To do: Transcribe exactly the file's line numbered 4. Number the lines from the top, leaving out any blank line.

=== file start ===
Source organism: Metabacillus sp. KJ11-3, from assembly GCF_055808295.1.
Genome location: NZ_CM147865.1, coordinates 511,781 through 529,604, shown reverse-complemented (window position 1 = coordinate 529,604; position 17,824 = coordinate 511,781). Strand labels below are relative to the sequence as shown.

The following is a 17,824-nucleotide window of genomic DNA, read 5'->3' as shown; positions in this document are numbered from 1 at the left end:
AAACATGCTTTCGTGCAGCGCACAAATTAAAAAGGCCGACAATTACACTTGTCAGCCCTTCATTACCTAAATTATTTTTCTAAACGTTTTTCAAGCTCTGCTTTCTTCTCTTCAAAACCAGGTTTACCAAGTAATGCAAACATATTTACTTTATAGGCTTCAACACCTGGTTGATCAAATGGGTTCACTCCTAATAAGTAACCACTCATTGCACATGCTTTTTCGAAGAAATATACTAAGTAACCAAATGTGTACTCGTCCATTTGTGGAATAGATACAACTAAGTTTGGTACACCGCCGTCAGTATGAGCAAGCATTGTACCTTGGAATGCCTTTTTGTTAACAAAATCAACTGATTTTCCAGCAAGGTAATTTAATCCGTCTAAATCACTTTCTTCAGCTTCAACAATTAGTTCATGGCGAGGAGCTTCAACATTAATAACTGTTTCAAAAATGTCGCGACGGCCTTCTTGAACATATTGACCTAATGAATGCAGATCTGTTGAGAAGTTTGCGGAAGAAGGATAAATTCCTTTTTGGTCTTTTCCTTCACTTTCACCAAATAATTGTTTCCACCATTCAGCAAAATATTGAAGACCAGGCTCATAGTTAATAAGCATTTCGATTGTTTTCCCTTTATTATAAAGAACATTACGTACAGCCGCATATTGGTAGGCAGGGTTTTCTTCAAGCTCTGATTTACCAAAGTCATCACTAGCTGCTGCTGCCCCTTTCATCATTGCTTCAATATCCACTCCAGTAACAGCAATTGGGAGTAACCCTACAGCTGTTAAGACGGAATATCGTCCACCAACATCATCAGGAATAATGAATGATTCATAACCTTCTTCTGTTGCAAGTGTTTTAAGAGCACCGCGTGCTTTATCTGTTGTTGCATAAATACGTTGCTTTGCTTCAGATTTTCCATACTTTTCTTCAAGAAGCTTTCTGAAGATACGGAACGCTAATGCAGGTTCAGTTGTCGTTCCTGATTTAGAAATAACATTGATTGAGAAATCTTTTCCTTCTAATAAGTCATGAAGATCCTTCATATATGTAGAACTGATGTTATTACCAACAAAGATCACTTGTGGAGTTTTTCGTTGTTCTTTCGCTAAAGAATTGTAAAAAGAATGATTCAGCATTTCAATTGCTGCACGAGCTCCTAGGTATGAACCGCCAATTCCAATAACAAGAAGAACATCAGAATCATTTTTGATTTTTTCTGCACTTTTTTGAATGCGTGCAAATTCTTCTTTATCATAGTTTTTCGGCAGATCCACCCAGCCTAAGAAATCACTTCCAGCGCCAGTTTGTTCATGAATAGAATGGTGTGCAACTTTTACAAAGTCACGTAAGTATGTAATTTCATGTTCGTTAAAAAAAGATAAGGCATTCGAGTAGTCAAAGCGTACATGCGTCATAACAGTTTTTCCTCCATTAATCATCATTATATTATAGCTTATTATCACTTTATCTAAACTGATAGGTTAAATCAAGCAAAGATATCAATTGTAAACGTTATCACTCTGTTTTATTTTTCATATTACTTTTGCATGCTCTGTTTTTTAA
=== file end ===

AAACATGCTTTCGTGCAGCGCACAAATTAAAAAGGCCGACAATTACACTTGTCAGCCCTTCATTACCTAAATTATTTTTCTAAACGTTTTTCAAGCTCTGCTTTCTTCTCTTCAAAACCAGGTTTACCAAGTAATGCAAACATATTTACTTTATAGGCTTCAACACCTGGTTGATCAAATGGGTTCACTCCTAATAAGTAACCACTCATTGCACATGCTTTTTCGAAGAAATATACTAAGTAACCAAATGTGTACTCGTCCATTTGTGGAATAGATACAACTAAGTTTGGTACACCGCCGTCAGTATGAGCAAGCATTGTACCTTGGAATGCCTTTTTGTTAACAAAATCAACTGATTTTCCAGCAAGGTAATTTAATCCGTCTAAATCACTTTCTTCAGCTTCAACAATTAGTTCATGGCGAGGAGCTTCAACATTAATAACTGTTTCAAAAATGTCGCGACGGCCTTCTTGAACATATTGACCTAATGAATGCAGATCTGTTGAGAAGTTTGCGGAAGAAGGATAAATTCCTTTTTGGTCTTTTCCTTCACTTTCACCAAATAATTGTTTCCACCATTCAGCAAAATATTGAAGACCAGGCTCATAGTTAATAAGCATTTCGATTGTTTTCCCTTTATTATAAAGAACATTACGTACAGCCGCATATTGGTAGGCAGGGTTTTCTTCAAGCTCTGATTTACCAAAGTCATCACTAGCTGCTGCTGCCCCTTTCATCATTGCTTCAATATCCACTCCAGTAACAGCAATTGGGAGTAACCCTACAGCTGTTAAGACGGAATATCGTCCACCAACATCATCAGGAATAATGAATGATTCATAACCTTCTTCTGTTGCAAGTGTTTTAAGAGCACCGCGTGCTTTATCTGTTGTTGCATAAATACGTTGCTTTGCTTCAGATTTTCCATACTTTTCTTCAAGAAGCTTTCTGAAGATACGGAACGCTAATGCAGGTTCAGTTGTCGTTCCTGATTTAGAAATAACATTGATTGAGAAATCTTTTCCTTCTAATAAGTCATGAAGATCCTTCATATATGTAGAACTGATGTTATTACCAACAAAGATCACTTGTGGAGTTTTTCGTTGTTCTTTCGCTAAAGAATTGTAAAAAGAATGATTCAGCATTTCAATTGCTGCACGAGCTCCTAGGTATGAACCGCCAATTCCAATAACAAGAAGAACATCAGAATCATTTTTGATTTTTTCTGCACTTTTTTGAATGCGTGCAAATTCTTCTTTATCATAGTTTTTCGGCAGATCCACCCAGCCTAAGAAATCACTTCCAGCGCCAGTTTGTTCATGAATAGAATGGTGTGCAACTTTTACAAAGTCACGTAAGTATGTAATTTCATGTTCGTTAAAAAAAGATAAGGCATTCGAGTAGTCAAAGCGTACATGCGTCATAACAGTTTTTCCTCCATTAATCATCATTATATTATAGCTTATTATCACTTTATCTAAACTGATAGGTTAAATCAAGCAAAGATATCAATTGTAAACGTTATCACTCTGTTTTATTTTTCATATTACTTTTGCATGCTCTGTTTTTTAA